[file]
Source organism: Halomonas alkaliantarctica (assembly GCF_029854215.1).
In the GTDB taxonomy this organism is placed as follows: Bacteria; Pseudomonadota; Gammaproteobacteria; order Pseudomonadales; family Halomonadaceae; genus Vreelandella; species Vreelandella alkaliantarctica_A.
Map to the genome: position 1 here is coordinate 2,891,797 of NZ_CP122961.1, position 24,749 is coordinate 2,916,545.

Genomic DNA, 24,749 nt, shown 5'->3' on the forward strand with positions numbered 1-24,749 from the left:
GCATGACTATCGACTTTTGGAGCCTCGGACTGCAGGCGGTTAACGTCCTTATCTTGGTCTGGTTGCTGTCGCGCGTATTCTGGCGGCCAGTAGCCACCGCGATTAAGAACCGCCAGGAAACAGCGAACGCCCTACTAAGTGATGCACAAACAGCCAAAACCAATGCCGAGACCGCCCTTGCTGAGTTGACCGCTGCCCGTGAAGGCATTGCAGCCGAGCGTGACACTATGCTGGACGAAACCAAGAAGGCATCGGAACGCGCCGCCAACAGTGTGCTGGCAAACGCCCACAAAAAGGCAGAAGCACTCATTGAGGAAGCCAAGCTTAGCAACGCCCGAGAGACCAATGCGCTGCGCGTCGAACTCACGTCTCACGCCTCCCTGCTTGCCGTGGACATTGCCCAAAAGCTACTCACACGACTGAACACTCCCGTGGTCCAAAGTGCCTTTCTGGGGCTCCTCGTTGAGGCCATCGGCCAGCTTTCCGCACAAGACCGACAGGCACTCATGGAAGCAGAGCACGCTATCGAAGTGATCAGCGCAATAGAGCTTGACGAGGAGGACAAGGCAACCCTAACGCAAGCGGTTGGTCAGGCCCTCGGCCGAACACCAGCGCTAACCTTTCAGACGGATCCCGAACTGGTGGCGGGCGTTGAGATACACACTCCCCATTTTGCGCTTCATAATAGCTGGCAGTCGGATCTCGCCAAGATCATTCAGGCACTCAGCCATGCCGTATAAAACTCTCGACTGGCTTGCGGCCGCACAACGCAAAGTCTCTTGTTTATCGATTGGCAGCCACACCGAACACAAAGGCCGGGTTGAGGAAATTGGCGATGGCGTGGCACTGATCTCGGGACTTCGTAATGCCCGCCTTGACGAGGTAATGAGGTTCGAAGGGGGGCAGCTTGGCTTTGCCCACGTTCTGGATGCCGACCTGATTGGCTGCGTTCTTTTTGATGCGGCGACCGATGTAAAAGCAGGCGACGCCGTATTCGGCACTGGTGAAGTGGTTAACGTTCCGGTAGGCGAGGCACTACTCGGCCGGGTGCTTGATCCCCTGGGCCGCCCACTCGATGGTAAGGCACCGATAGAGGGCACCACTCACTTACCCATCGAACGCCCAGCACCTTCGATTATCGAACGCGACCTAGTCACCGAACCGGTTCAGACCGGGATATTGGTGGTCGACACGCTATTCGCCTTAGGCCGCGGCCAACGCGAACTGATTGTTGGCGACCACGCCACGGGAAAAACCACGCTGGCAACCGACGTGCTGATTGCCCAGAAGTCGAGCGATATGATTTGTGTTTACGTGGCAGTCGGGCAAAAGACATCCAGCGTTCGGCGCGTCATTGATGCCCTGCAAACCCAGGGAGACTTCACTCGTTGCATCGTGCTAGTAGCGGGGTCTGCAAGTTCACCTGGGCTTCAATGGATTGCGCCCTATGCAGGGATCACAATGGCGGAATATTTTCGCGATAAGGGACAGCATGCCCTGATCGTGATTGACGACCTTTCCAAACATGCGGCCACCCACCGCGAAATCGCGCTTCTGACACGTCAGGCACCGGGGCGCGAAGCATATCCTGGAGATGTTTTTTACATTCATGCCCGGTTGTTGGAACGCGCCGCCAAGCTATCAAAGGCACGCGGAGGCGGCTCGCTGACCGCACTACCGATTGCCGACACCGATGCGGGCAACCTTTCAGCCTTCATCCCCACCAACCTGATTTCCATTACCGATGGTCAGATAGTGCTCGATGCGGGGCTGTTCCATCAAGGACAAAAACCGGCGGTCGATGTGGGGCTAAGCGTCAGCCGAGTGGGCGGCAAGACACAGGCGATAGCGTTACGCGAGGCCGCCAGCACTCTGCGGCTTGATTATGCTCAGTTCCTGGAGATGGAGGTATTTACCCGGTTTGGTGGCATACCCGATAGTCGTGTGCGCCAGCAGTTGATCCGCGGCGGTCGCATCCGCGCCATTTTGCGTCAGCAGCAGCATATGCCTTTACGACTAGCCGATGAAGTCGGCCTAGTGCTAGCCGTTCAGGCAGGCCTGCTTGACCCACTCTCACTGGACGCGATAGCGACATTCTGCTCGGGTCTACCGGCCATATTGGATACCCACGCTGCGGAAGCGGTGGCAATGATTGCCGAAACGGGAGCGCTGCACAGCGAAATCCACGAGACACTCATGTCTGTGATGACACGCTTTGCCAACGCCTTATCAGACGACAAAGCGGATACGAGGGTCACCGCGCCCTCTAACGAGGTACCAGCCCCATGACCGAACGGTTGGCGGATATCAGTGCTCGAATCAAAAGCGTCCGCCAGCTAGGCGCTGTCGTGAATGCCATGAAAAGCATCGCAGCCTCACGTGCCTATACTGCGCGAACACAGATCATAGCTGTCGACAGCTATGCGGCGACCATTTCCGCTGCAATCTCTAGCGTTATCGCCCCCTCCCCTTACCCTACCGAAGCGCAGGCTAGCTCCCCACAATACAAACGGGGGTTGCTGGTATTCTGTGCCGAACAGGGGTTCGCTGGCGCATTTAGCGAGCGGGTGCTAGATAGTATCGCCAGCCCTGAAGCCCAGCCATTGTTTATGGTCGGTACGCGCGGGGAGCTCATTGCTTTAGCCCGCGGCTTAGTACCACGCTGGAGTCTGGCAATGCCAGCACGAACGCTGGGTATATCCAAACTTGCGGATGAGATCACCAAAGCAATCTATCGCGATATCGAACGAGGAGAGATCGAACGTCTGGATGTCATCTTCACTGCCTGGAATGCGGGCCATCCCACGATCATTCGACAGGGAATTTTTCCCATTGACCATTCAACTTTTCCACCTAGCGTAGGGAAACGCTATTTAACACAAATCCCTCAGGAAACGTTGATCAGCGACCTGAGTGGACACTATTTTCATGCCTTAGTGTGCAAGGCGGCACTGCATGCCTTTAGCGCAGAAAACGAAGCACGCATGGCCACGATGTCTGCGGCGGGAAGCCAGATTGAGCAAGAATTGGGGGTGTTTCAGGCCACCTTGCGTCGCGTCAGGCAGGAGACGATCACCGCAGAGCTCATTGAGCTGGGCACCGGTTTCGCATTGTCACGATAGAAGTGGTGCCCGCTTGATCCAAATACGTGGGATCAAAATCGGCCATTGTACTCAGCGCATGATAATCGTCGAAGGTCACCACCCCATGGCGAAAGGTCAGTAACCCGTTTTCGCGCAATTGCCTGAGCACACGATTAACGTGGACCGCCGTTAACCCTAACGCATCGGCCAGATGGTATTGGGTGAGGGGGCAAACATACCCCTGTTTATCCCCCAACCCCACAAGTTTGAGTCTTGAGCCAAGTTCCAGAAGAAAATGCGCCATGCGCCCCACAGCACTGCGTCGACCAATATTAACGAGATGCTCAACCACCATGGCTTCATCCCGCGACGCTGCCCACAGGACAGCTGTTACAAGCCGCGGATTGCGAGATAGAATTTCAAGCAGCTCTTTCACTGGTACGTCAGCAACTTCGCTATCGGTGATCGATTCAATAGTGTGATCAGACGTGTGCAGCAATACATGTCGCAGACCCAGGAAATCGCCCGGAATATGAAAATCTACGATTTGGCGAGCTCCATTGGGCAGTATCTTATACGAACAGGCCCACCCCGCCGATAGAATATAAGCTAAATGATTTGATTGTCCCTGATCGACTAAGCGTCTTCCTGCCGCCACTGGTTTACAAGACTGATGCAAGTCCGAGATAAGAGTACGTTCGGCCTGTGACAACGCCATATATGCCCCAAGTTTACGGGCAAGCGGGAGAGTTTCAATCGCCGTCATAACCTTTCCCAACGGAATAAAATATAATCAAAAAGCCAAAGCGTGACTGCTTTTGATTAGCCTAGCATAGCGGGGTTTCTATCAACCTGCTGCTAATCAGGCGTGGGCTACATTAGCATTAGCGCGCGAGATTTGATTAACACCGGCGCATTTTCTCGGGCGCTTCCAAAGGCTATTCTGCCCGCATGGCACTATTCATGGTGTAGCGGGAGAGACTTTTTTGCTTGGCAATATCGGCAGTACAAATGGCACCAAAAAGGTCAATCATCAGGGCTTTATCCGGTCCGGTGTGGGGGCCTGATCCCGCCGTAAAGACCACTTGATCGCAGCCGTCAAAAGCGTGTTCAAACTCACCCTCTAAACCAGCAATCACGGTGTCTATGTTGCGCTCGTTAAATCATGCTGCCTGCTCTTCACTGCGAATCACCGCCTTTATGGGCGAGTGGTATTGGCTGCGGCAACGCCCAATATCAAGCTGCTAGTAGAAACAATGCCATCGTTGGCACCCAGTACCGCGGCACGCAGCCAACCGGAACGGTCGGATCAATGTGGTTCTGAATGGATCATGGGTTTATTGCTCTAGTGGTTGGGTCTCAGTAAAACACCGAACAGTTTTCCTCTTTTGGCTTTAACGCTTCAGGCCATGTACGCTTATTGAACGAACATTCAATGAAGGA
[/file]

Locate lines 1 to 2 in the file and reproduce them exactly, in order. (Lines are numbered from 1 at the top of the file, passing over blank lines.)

Source organism: Halomonas alkaliantarctica (assembly GCF_029854215.1).
In the GTDB taxonomy this organism is placed as follows: Bacteria; Pseudomonadota; Gammaproteobacteria; order Pseudomonadales; family Halomonadaceae; genus Vreelandella; species Vreelandella alkaliantarctica_A.